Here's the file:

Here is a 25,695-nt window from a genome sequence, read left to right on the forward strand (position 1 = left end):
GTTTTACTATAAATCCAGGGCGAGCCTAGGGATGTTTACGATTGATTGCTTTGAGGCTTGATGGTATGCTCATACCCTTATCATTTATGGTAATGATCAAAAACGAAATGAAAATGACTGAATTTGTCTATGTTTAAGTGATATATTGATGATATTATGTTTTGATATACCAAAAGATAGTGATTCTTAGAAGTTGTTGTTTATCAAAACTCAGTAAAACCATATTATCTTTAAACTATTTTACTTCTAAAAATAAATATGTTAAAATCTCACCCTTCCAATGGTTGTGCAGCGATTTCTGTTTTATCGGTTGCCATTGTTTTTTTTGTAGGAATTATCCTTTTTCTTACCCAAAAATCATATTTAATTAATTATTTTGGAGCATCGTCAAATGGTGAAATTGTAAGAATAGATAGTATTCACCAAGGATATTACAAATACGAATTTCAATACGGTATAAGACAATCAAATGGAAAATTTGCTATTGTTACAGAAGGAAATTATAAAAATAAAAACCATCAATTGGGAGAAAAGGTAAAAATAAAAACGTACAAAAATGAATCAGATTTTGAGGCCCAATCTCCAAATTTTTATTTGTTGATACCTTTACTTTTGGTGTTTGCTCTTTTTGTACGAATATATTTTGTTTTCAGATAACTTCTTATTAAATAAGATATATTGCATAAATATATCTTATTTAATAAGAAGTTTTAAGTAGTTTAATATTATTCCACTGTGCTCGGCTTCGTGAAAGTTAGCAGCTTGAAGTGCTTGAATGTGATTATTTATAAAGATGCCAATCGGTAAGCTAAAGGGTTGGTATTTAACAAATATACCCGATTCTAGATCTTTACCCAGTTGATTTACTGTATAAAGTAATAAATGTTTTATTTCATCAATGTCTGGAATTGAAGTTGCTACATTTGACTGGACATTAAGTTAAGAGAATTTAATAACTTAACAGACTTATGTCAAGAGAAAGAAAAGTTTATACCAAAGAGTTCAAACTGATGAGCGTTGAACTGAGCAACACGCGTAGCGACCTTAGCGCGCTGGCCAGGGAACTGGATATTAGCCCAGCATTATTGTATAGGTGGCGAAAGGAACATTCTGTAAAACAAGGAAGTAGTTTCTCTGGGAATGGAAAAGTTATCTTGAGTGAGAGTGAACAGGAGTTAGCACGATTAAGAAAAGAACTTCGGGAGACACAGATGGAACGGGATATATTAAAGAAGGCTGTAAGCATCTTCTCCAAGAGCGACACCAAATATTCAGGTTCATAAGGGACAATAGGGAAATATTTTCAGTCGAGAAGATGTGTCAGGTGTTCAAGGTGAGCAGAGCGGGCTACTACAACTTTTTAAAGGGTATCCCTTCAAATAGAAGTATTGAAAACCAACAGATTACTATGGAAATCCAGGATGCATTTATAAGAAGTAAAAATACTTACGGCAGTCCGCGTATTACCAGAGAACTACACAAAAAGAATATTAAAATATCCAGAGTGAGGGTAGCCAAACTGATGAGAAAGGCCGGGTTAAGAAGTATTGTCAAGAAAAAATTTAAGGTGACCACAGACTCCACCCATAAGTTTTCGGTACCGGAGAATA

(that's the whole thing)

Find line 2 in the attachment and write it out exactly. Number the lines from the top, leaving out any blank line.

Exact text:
GTTTTACTATAAATCCAGGGCGAGCCTAGGGATGTTTACGATTGATTGCTTTGAGGCTTGATGGTATGCTCATACCCTTATCATTTATGGTAATGATCAAAAACGAAATGAAAATGACTGAATTTGTCTATGTTTAAGTGATATATTGATGATATTATGTTTTGATATACCAAAAGATAGTGATTCTTAGAAGTTGTTGTTTATCAAAACTCAGTAAAACCATATTATCTTTAAACTATTTTACTTCTAAAAATAAATATGTTAAAATCTCACCCTTCCAATGGTTGTGCAGCGATTTCTGTTTTATCGGTTGCCATTGTTTTTTTTGTAGGAATTATCCTTTTTCTTACCCAAAAATCATATTTAATTAATTATTTTGGAGCATCGTCAAATGGTGAAATTGTAAGAATAGATAGTATTCACCAAGGATATTACAAATACGAATTTCAATACGGTATAAGACAATCAAATGGAAAATTTGCTATTGTTACAGAAGGAAATTATAAAAATAAAAACCATCAATTGGGAGAAAAGGTAAAAATAAAAACGTACAAAAATGAATCAGATTTTGAGGCCCAATCTCCAAATTTTTATTTGTTGATACCTTTACTTTTGGTGTTTGCTCTTTTTGTACGAATATATTTTGTTTTCAGATAACTTCTTATTAAATAAGATATATTGCATAAATATATCTTATTTAATAAGAAGTTTTAAGTAGTTTAATATTATTCCACTGTGCTCGGCTTCGTGAAAGTTAGCAGCTTGAAGTGCTTGAATGTGATTATTTATAAAGATGCCAATCGGTAAGCTAAAGGGTTGGTATTTAACAAATATACCCGATTCTAGATCTTTACCCAGTTGATTTACTGTATAAAGTAATAAATGTTTTATTTCATCAATGTCTGGAATTGAAGTTGCTACATTTGACTGGACATTAAGTTAAGAGAATTTAATAACTTAACAGACTTATGTCAAGAGAAAGAAAAGTTTATACCAAAGAGTTCAAACTGATGAGCGTTGAACTGAGCAACACGCGTAGCGACCTTAGCGCGCTGGCCAGGGAACTGGATATTAGCCCAGCATTATTGTATAGGTGGCGAAAGGAACATTCTGTAAAACAAGGAAGTAGTTTCTCTGGGAATGGAAAAGTTATCTTGAGTGAGAGTGAACAGGAGTTAGCACGATTAAGAAAAGAACTTCGGGAGACACAGATGGAACGGGATATATTAAAGAAGGCTGTAAGCATCTTCTCCAAGAGCGACACCAAATATTCAGGTTCATAAGGGACAATAGGGAAATATTTTCAGTCGAGAAGATGTGTCAGGTGTTCAAGGTGAGCAGAGCGGGCTACTACAACTTTTTAAAGGGTATCCCTTCAAATAGAAGTATTGAAAACCAACAGATTACTATGGAAATCCAGGATGCATTTATAAGAAGTAAAAATACTTACGGCAGTCCGCGTATTACCAGAGAACTACACAAAAAGAATATTAAAATATCCAGAGTGAGGGTAGCCAAACTGATGAGAAAGGCCGGGTTAAGAAGTATTGTCAAGAAAAAATTTAAGGTGACCACAGACTCCACCCATAAGTTTTCGGTACCGGAGAATA